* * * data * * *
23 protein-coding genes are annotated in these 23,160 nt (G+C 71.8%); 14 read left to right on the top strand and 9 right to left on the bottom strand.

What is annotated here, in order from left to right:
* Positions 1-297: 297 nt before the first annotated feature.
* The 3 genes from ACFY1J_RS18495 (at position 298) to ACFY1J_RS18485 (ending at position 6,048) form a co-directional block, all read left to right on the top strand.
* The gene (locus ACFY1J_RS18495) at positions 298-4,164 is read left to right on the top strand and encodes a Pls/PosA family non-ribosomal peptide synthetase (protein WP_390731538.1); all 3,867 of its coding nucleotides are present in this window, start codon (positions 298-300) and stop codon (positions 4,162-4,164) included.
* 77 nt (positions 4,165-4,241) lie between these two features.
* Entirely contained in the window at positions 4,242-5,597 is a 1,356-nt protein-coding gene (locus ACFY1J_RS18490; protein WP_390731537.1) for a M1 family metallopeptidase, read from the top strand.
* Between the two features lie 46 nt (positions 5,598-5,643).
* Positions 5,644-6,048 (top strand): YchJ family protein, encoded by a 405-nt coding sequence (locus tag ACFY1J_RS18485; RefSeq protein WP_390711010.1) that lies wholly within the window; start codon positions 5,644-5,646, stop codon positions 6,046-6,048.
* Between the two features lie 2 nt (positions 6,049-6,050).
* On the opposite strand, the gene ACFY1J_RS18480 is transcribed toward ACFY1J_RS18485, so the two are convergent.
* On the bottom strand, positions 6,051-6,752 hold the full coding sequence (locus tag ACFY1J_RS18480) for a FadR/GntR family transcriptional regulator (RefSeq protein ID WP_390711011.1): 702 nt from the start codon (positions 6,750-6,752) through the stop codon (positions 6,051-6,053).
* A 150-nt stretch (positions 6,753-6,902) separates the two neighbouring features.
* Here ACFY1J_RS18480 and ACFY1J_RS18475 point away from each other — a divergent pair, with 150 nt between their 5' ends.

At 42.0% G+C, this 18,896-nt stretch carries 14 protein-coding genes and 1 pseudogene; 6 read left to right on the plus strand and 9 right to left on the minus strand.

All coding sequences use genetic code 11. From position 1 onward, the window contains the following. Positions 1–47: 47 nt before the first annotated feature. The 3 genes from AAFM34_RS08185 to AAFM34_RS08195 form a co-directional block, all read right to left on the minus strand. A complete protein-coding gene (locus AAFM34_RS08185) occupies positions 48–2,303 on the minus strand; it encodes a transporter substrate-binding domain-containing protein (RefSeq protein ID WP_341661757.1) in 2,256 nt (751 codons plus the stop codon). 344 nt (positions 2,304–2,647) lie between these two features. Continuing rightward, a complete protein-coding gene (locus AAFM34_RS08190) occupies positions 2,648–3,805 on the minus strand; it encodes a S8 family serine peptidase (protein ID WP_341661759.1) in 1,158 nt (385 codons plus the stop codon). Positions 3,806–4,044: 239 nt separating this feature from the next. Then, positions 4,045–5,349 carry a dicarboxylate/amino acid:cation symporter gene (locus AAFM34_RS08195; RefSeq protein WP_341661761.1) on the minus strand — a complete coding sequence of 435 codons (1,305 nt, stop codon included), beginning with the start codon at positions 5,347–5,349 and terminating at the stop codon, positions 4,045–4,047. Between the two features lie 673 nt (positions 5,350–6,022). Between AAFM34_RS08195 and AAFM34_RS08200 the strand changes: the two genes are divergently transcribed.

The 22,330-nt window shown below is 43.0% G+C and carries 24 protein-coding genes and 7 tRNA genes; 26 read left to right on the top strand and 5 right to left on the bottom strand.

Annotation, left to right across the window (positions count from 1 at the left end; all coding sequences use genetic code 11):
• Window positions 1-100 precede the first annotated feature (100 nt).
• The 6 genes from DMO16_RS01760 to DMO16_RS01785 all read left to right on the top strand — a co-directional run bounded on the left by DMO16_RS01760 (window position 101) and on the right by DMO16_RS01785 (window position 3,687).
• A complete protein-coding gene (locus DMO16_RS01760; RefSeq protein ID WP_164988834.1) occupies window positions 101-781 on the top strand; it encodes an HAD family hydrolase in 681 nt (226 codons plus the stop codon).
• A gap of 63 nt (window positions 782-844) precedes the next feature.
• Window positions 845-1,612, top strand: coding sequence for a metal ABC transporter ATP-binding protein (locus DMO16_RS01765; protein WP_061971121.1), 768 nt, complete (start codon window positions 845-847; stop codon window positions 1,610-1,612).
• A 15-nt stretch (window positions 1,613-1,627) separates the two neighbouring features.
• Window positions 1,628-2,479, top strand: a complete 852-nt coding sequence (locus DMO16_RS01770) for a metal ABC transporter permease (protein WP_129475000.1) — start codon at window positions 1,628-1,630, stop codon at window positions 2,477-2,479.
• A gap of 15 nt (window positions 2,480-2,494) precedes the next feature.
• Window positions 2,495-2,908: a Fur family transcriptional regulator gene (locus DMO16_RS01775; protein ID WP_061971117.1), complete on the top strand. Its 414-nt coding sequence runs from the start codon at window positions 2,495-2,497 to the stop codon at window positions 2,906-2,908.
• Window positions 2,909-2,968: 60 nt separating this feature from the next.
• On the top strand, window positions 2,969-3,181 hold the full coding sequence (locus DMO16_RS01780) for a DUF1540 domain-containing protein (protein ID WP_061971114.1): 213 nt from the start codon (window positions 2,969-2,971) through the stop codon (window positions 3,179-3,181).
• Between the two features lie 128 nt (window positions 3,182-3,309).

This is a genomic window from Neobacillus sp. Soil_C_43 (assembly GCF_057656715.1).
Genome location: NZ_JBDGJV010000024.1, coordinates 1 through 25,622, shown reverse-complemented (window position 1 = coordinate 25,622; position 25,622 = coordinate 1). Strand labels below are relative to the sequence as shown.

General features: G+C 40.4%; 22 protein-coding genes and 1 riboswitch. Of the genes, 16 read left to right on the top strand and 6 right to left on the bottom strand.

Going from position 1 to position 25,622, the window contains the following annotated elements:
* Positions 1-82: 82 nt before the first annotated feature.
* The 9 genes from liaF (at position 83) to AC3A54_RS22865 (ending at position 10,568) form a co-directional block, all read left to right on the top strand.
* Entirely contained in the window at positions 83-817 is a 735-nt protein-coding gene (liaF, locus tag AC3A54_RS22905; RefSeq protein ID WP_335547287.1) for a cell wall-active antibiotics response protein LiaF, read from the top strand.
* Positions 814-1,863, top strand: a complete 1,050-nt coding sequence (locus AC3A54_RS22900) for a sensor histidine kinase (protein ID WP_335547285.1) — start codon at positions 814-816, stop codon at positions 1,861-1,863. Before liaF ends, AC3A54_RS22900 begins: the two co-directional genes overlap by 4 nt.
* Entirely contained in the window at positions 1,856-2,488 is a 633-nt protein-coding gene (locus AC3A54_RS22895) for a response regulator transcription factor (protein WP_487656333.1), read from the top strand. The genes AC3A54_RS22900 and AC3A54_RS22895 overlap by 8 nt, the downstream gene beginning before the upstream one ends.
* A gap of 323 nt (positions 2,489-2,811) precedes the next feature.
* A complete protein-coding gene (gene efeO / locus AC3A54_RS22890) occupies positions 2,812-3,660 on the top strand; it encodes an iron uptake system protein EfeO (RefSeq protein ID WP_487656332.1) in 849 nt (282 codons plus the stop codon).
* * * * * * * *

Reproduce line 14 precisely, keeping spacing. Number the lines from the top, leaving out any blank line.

* Here ACFY1J_RS18480 and ACFY1J_RS18475 point away from each other — a divergent pair, with 150 nt between their 5' ends.